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J Clin Epidemiol. 2017 Nov;91:95-110. doi: 10.1016/j.jclinepi.2017.07.014. Epub 2017 Aug 24.

Cherry-picking by trialists and meta-analysts can drive conclusions about intervention efficacy.

Author information

1
Department of Epidemiology, Johns Hopkins University Bloomberg School of Public Health, 615 North Wolfe Street, Baltimore, MD 21205. Electronic address: evan.mayo-wilson@jhu.edu.
2
Department of Epidemiology, Johns Hopkins University Bloomberg School of Public Health, 615 North Wolfe Street, Baltimore, MD 21205.
3
Department of Surgery, Johns Hopkins University School of Medicine, 600 North Wolfe Street, Baltimore, MD.
4
The TMJ Association, Ltd., P.O. Box 26770, Milwaukee, WI 53226.
5
Pharmaceutical Health Services Research, University of Maryland School of Pharmacy, 20 North Pine Street, Baltimore, MD 21201.
6
Department of Neurology-Neuromuscular Medicine, Johns Hopkins University School of Medicine, 733 North Broadway, Baltimore, MD 21205.
7
Department of Psychiatry and Behavioral Sciences, Johns Hopkins University School of Medicine, 5510 Nathan Shock Drive, Suite 100, Baltimore, MD 21224.
8
Department of Mental Health, Johns Hopkins University Bloomberg School of Public Health, 624 N Broadway, Baltimore, MD 21205.
9
Department of Health Policy and Management, Johns Hopkins Bloomberg School of Public Health, 624 North Broadway, Baltimore, MD 21205.
10
Department of Psychiatry and Behavioral Sciences, The Women's Mood Disorders Center, The Johns Hopkins Hospital, 550 North Broadway, Baltimore, MD 21205.
11
Welch Medical Library, Johns Hopkins University School of Medicine, 2024 Bldg. 1-213, Baltimore, MD 21287.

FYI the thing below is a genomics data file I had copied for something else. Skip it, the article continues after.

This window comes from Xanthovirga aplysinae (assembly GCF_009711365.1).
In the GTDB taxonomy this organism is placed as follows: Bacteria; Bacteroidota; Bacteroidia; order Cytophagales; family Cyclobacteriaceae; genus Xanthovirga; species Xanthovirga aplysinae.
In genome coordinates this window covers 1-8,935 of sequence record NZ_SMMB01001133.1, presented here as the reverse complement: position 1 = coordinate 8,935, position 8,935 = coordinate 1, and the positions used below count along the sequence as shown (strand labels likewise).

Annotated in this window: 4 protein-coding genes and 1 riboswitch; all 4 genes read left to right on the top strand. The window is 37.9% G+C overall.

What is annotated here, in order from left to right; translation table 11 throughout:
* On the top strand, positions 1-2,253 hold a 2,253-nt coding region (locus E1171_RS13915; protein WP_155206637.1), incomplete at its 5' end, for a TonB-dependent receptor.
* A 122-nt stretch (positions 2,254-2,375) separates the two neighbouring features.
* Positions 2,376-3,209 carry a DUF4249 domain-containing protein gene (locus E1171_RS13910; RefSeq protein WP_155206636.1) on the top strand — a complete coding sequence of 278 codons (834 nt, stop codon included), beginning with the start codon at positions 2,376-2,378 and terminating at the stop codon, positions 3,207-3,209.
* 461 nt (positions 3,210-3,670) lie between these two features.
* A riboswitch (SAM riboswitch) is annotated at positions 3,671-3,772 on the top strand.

12
Johns Hopkins University Peabody Institute, 1 East Mount Vernon Place, Baltimore, MD 21202.
13
Malone Center for Engineering in Healthcare, Johns Hopkins University Whiting School of Engineering, Malone Hall, 3400 N. Charles Street, Baltimore, MD 21218.

Abstract

OBJECTIVES:

The objective of this study was to determine whether disagreements among multiple data sources affect systematic reviews of randomized clinical trials (RCTs).

STUDY DESIGN AND SETTING:

Eligible RCTs examined gabapentin for neuropathic pain and quetiapine for bipolar depression, reported in public (e.g., journal articles) and nonpublic sources (clinical study reports [CSRs] and individual participant data [IPD]).

RESULTS:

We found 21 gabapentin RCTs (74 reports, 6 IPD) and 7 quetiapine RCTs (50 reports, 1 IPD); most were reported in journal articles (18/21 [86%] and 6/7 [86%], respectively). When available, CSRs contained the most trial design and risk of bias information. CSRs and IPD contained the most results. For the outcome domains "pain intensity" (gabapentin) and "depression" (quetiapine), we found single trials with 68 and 98 different meta-analyzable results, respectively; by purposefully selecting one meta-analyzable result for each RCT, we could change the overall result for pain intensity from effective (standardized mean difference [SMD] = -0.45; 95% confidence interval [CI]: -0.63 to -0.27) to ineffective (SMD = -0.06; 95% CI: -0.24 to 0.12). We could change the effect for depression from a medium effect (SMD = -0.55; 95% CI: -0.85 to -0.25) to a small effect (SMD = -0.26; 95% CI: -0.41 to -0.1).

CONCLUSIONS:

Disagreements across data sources affect the effect size, statistical significance, and interpretation of trials and meta-analyses.

KEYWORDS:

Clinical trials; Meta-analysis; Reporting bias; Risk of bias assessment; Selective outcome reporting; Systematic reviews

PMID:
28842290
DOI:
10.1016/j.jclinepi.2017.07.014
[Indexed for MEDLINE]
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